Sunday, January 1, 2017
Captured by Neil Cross
Kenny Drummond gets the news no one expects to hear. He has stage four terminal brain cancer and has only weeks to live without treatment, maybe a few months with horrific treatments. Kenny opts to not do treatment and sets about putting his life in order. He is single with no children. His marriage had dissolved after a stillborn baby but he is still good friends with his ex-wife. He lives in a remote cottage where he makes a living painting portraits. He has no close friends or any relatives.
As he prepares, he decides this is the time to make amends to anyone he wronged. He can think of only a few and most insist his sins were minor and nothing to worry about. But then there is Callie Barton. Back when he was a young child, shunned at school because of his strange father and motherless home, only Callie had treated him kindly. He never told her how much that meant and decides this is the time.
He goes to his one friend, an ex-cop and asks her to help him locate Callie. What she turns up instead is troubling. Callie disappeared several years before and has never been found. Her husband, Jonathan Reese, was the main suspect. Kenny determines to find out what happened to Callie and get her justice.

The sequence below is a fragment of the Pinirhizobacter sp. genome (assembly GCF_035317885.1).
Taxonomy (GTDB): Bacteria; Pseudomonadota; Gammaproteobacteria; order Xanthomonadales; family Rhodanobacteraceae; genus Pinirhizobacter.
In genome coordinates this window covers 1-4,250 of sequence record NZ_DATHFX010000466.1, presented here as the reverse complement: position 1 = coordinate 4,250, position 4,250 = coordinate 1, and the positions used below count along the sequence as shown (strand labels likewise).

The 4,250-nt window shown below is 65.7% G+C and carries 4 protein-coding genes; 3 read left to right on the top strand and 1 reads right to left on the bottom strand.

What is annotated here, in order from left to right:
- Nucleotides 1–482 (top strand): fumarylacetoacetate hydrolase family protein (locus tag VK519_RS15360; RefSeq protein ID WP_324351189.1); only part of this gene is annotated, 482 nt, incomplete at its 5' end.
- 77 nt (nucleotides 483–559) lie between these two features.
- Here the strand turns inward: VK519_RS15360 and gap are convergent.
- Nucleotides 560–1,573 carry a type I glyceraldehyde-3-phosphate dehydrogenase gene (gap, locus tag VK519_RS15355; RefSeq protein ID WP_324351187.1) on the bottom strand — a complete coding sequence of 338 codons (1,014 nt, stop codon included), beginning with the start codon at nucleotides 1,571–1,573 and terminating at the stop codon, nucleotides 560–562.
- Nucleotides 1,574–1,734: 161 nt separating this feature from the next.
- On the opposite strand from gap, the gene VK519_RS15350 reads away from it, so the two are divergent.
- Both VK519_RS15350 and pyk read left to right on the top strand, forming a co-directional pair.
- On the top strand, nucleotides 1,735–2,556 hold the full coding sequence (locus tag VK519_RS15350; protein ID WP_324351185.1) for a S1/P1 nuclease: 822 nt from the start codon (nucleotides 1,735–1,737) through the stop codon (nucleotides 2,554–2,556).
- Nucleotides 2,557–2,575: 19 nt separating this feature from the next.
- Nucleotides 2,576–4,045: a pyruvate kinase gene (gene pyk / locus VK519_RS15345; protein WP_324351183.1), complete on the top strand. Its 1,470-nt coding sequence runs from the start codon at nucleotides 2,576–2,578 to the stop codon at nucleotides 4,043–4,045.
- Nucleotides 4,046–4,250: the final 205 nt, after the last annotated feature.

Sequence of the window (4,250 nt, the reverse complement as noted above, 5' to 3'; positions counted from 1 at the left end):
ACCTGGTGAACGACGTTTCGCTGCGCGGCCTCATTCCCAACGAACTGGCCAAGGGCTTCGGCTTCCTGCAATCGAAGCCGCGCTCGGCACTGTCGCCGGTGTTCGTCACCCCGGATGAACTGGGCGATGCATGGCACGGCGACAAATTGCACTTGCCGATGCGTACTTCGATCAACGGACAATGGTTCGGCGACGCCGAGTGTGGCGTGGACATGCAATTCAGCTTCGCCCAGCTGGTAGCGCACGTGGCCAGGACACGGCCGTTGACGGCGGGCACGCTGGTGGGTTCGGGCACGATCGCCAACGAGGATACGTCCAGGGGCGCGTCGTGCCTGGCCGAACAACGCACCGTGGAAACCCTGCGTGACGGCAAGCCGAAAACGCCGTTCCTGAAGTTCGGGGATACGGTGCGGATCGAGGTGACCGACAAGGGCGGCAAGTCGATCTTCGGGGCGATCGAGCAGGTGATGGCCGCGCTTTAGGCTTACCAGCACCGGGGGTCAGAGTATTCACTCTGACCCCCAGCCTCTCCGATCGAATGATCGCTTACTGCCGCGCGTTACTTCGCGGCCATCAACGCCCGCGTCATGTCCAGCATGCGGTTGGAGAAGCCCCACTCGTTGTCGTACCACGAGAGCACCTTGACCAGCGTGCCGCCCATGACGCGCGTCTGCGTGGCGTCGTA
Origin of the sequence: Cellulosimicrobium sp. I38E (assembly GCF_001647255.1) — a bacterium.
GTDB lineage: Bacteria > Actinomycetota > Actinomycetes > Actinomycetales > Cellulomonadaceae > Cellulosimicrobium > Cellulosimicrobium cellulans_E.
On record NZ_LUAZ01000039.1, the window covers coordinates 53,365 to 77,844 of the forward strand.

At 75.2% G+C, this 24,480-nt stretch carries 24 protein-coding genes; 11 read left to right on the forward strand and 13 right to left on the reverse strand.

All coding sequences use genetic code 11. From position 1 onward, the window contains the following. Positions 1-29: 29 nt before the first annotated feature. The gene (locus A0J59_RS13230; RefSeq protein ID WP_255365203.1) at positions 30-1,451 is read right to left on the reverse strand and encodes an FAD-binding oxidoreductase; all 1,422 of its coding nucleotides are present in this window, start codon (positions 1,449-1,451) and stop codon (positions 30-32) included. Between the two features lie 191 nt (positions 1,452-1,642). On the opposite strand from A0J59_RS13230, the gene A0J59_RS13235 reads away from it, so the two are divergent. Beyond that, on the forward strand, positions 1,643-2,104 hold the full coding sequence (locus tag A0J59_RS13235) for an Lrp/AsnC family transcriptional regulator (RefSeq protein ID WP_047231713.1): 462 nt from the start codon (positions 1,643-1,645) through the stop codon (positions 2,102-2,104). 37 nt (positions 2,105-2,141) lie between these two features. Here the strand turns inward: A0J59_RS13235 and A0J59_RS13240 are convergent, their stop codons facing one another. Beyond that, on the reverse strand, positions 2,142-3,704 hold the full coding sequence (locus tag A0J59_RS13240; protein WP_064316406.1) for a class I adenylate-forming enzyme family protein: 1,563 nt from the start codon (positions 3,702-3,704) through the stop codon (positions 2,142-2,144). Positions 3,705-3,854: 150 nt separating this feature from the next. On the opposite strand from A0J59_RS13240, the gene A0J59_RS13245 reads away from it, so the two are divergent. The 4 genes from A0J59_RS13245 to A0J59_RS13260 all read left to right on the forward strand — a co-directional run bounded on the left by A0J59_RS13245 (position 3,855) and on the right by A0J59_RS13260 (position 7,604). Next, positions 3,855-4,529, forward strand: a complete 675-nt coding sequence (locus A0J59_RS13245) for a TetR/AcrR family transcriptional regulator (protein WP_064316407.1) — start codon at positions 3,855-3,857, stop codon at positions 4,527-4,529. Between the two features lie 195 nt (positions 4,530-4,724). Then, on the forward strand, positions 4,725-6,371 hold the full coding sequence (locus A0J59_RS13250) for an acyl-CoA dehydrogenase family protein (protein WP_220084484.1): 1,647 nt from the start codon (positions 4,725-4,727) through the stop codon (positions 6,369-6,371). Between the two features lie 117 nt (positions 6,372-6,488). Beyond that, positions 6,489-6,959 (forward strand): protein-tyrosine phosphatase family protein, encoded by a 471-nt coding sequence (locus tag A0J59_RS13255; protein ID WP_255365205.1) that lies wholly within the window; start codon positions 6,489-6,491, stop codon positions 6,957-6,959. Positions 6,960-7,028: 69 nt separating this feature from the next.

In order to do this, he kidnaps Jonathan and takes him to his cottage. He imprisons him there, telling him that he will let him go when he tells him what happened to Callie. Jonathan is adamant that he had nothing to do with Callie's disappearance but Kenny is not convinced. Is he right or is the cancer in his brain making him read the situation wrong?
This book is chilling. The reader finds himself cheering Kenny on, even as an impartial view shows that he is doing a horrific crime. The devolution of the men's relationship mimics the devolution of Kenny's health and sanity. Neil Cross is a screenwriter who wrote for the Dr. Who and Spooks television series in England before writing the tremendously successful Luther series. One of his novels has been long-listed for the Booker Prize. This novel is recommended for mystery readers.